Genes Get Out the Vote
Tuesday, July 1, 2008; 12:00 AM
TUESDAY, July 1 (HealthDay News) -- Heading to the polls on Nov. 4? If so, your genes may be driving you there, a new study suggests.
In fact, as much as 50 percent of whether you vote or not may be genetically determined, says a team at the University of California, San Diego. Genes may even be more important to your tendency to cast a ballot than family political history.
"Both nature and nurture play a role in voting," said lead author James H. Fowler, an associate professor of political science. "We expected genes would play a little bit of a role, but we were surprised how strong [a] role they played."
Previously, experts primarily focused on the environmental factors that pushed people to vote. "For a long time, they thought that parents and children have pretty much the same behavior when it comes to voting," Fowler said. "If they voted, it's likely you will go to the polls as well."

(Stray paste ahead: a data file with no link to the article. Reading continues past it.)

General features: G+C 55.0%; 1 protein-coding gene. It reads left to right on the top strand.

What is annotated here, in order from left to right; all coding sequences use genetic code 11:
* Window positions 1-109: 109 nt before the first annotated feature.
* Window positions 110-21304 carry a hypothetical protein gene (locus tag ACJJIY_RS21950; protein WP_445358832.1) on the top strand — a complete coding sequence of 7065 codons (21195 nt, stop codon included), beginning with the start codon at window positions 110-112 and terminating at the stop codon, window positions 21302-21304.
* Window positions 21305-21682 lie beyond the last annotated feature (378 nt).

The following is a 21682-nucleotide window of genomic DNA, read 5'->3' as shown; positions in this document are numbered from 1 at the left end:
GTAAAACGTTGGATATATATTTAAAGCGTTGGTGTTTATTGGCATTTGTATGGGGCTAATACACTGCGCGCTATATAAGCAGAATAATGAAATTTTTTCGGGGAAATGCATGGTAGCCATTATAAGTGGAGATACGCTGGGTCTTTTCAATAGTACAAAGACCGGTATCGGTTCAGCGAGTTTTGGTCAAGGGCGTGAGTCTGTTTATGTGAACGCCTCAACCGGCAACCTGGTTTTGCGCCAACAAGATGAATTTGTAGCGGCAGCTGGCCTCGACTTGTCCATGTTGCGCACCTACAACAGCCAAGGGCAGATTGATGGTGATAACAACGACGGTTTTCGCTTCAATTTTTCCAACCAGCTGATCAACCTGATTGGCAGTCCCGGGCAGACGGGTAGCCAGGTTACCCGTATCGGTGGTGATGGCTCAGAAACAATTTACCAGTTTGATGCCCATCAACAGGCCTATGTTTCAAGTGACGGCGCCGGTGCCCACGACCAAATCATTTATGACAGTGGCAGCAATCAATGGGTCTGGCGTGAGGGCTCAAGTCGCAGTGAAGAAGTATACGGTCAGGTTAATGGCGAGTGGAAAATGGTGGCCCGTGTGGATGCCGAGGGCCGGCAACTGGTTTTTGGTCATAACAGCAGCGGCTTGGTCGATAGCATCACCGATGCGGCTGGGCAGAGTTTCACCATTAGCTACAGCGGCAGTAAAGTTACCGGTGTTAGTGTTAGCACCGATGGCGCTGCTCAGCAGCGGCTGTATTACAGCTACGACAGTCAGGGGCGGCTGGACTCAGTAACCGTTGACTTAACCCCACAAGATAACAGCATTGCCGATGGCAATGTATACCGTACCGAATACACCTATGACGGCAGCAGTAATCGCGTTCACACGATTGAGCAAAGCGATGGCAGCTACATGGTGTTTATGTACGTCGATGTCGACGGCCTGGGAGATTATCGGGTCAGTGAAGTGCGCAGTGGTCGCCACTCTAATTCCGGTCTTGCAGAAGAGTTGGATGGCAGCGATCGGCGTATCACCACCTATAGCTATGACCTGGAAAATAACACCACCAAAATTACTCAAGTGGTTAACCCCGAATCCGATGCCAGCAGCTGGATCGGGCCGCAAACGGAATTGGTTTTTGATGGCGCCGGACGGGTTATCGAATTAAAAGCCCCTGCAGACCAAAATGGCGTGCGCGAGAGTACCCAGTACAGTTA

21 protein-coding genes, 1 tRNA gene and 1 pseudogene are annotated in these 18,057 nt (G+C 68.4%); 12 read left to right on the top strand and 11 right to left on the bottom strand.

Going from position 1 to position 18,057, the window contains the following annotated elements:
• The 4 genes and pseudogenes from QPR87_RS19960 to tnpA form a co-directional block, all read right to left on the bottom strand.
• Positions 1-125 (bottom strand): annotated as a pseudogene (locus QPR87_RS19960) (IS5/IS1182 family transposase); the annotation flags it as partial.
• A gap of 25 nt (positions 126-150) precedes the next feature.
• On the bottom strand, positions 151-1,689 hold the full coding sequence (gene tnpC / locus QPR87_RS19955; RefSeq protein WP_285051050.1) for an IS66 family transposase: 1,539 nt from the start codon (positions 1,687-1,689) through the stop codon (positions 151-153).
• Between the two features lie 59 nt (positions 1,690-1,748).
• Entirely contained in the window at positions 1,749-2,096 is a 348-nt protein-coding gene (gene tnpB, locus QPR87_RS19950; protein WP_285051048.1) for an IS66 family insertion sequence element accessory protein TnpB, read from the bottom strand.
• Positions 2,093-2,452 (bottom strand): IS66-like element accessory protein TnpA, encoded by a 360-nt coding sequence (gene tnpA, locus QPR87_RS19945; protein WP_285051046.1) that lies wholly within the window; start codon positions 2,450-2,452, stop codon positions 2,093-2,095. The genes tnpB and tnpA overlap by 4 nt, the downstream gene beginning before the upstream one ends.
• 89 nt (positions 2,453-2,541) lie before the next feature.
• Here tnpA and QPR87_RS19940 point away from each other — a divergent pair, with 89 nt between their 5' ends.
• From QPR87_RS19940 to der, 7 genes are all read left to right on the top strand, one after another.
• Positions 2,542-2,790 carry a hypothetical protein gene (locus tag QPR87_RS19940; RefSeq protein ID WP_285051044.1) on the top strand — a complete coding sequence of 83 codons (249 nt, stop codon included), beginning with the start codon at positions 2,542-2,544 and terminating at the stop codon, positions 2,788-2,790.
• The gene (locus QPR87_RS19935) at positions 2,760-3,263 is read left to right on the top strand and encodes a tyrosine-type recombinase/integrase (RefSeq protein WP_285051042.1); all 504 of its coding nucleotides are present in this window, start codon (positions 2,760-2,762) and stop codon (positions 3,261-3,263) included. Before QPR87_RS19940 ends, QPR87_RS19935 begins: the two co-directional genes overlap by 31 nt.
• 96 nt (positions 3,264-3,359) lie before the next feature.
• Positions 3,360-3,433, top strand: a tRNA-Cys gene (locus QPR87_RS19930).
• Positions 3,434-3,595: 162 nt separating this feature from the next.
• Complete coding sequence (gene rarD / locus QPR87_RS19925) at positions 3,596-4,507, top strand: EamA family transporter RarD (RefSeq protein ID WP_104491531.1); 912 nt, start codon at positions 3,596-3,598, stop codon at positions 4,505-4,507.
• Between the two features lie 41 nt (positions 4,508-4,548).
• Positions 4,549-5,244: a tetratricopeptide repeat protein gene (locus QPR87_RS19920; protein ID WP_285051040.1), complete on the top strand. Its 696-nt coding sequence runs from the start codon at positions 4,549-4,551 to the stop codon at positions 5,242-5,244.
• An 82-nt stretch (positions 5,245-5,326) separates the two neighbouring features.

But, rather than transmitting ideas, "parents are transmitting genes," Fowler now believes.
He co-authored a report on the issue, published in July'sThe Journal of Politics.
In the study, Fowler and Ph.D. candidate Christopher T. Dawes drew on voter-turnout data in Los Angeles. They matched that data to a registry of identical and non-identical twins.
According to that analysis, 53 percent of the variation in voter turnout is due to differences in genes.
In fact, family upbringing appears to have little effect on how regularly offspring participate in elections. "The other half of the voting behavior was mostly attributable to theunsharedenvironment between the two twins," Fowler said.
To try to replicate the findings more broadly across the country, Fowler and Dawes looked at nationwide voting patterns using the National Longitudinal Study of Adolescent Health, which ran from 1994 to 2002.
Using the genetic data in this study, Fowler and Dawes found that 72 percent of differences in voter turnout among identical twins can be accounted for by genes.
Genes also play a significant role in political participation, including giving money to a campaign, contacting a government official, running for office and attending political rallies, the two researchers found.